In this example I would go with:

There must be a quest—Getting out of the closet.
The hero must have an adventure in the process of completing the quest—The kid who was locked in the closet by his parents and manages to get out.
There must be a message or lesson learned—Don’t lock your kids in a closet.
And there has to be a happy ending—Kid manages to escape and the parents are arrested.

YARNLADY's avatar

The hero sets out to prove there is no such thing as a perpetual motion machine, and accidentally invents one.

Dr_Lawrence's avatar

Try writing a quest story of a Medieval knight from the perspective of the knight’s horse.
It’s easy to incorporate humour in telling such a standard tale and still fulfil the assignment.

Kudos to @Jeruba again! Go ahead and blush!

PacificToast's avatar

Pirates! on their quest, they have an epic ninja battle, and when they find the secret at the end of the quest, it’s either really sappy, or completely random. It always helps to have a character that thinks checkers is an Olympic sport.

6rant6's avatar

@rawrgrr You really want me to give you the moral too?


How about…. the coalminer… even when things are blackest, giving up is not the answer.

The adopted girl…...

She: This is the genetic test. I swab your mouth, and take the swap home to the lab…

He: No I think this is a bad idea.

She: But it’s what you and I wanted. It’s what I came to China for.

He: No, you came to China to have a man say to you, “I am your father.” I am that man. I have said that. I worked in the orphanage all those years hoping to find the daughter I gave up so that I could say to an abandoned child, “I am sorry. I should never have given you up.” You are that daughter to me.

She: So… I’m not sure I found what I came looking for…

He: But you found what you needed. It’s time to stop looking, daughter.

She: Yes. You are right. It’s time to stop searching when you find what you need. Yes, Pappa, it’s time.

Blondesjon's avatar

Your hero should be a 7 year old on a quest to finish their broccoli they were served for dinner. The kid has been told that he cannot leave the table and watch his/her favorite television program until his/her plate is clean.

The adventure can be the myriad ways the child “fools” him/herself into believing each bite is something other than broccoli.

The lesson learned is that, by the last bite, the child realizes that the broccoli isn’t really all that bad and that trying new things can be fun and rewarding.

The happy ending is he/she not only discovers a taste for a vegetable that is good for him/her, he/she also gets done in time to watch their favorite television program.

Jeruba's avatar

My brother-in-law got his kids to eat broccoli by telling them it was “nacho trees.”

Dilettante's avatar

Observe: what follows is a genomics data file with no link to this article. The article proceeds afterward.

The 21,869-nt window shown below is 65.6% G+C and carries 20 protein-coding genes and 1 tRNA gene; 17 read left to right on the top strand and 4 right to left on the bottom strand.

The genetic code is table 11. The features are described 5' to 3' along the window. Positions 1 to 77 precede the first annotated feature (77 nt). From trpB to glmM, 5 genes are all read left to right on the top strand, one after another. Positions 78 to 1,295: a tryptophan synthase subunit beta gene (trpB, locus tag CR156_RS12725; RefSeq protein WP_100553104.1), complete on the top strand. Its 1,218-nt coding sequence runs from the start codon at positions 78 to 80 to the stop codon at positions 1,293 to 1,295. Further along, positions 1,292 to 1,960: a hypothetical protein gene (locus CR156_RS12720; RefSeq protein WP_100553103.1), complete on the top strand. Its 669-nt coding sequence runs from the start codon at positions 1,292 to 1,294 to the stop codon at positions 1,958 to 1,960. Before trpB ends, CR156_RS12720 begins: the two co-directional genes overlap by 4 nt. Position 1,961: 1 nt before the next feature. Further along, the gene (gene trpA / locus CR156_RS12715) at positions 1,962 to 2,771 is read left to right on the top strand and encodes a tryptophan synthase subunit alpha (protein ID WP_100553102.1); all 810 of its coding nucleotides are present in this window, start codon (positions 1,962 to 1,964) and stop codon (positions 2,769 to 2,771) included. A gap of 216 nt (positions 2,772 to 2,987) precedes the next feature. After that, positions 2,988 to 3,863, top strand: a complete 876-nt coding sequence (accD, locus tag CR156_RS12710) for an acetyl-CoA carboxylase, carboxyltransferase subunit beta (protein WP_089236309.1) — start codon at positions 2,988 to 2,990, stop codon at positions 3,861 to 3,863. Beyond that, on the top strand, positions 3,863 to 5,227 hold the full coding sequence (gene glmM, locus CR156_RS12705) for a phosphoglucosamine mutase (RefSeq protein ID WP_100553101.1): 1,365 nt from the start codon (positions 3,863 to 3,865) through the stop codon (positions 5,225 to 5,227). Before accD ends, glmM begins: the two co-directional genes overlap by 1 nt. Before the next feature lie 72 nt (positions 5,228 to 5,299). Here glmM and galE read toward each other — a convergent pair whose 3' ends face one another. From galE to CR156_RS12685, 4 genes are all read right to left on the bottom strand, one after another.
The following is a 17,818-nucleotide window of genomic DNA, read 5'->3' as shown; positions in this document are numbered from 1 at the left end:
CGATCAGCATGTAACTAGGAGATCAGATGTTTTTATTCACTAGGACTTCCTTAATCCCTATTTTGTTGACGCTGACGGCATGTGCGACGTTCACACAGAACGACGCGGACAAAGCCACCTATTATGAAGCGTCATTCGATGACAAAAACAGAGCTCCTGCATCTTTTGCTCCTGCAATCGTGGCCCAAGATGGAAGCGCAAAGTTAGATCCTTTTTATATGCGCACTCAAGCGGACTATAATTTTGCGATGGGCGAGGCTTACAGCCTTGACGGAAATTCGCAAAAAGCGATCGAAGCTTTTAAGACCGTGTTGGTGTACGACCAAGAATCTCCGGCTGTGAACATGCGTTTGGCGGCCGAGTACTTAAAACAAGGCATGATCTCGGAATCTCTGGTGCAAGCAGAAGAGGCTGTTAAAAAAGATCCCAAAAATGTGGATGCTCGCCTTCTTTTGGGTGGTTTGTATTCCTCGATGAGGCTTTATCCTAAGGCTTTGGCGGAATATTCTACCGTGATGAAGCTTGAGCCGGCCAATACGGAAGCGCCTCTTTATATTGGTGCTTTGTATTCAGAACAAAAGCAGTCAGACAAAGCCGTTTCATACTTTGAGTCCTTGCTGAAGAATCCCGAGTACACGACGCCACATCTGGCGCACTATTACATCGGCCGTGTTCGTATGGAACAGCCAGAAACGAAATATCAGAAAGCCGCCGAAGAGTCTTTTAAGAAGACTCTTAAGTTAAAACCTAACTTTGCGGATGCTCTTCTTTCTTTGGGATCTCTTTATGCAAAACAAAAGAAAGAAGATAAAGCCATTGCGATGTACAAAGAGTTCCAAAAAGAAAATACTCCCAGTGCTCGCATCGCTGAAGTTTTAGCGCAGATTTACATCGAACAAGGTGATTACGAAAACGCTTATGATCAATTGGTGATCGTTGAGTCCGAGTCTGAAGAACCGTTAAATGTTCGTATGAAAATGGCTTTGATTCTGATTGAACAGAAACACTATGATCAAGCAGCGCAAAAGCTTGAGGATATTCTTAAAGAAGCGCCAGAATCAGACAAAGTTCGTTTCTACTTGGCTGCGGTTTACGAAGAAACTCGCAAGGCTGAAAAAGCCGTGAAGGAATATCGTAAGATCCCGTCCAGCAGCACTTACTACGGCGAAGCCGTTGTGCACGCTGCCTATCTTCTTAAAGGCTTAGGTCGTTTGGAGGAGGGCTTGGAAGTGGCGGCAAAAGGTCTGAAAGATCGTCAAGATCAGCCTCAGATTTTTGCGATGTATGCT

Do yourself a favor and get the book, “The Thirty-Six Dramatic Situations” by Georges Polti
I understand there’s a way to italicize book titles here; but I can’t figure out how to do it.

Jeruba's avatar

@Dilettante, you place an underscore immediately before and immediately after the title, thus:
<underscore>The Thirty-Six Dramatic Situations<underscore>
The Thirty-Six Dramatic Situations

Do you know how to supply a link? You can precede the first underscore with a quotation mark
and put one after it
followed by a colon
and then add the link immediately after the colon, and you get this:
The Thirty-Six Dramatic Situations

The list of styling codes is here, and the basic ones are illustrated beneath the answer box.

elinoree's avatar

okay, try and do something that would be completely different too others – nothing classic, you need a new idea that hasnt been thought of before, which is easier said then done. how about..
a village has fallen sick of a disease, and a brave man goes on a quest too find the ingredients too make the potion too rid the village of this disease, He mus go too many places too receive many different ingredients, and he gets lazy and employs someone too do it for him. The man goes behinds his back and the story learned is..

sorry, a bit rubbish but i hope it helps.

Dilettante's avatar

@Jeruba Thank you so much. Will you marry me?

Jeruba's avatar

Awww <blush> Thanks, but I promised my husband I’d stop accepting new proposals.

rawrgrr's avatar

Thank you everybody for your great ideas. I’ve used some of them. Love it!

@CyanoticWasp It is a very good idea but I would have to stretch it to 4 pages long.

Jeruba's avatar

You have to do all that in 4 pages??

CyanoticWasp's avatar

@Jeruba it seems to have been done in a single page here. I would hardly call four pages much of a stretch nor would you, I think but some look at that blank paper as a monumental undertaking. (I do four pages before breakfast some days, at a rate of maybe 1 lurve per page.)

Pachy's avatar

You can get good ideas for writing assignments from others, and obviously, many of us here are willing to help. However, as a writer I feel compelled to suggest that part of being a writer is learning how to mine your own unique imagination and experience. It may not be easy at first, but it’s a necessary mission. No offense intended—just a little advice from someone who learned that a long time ago.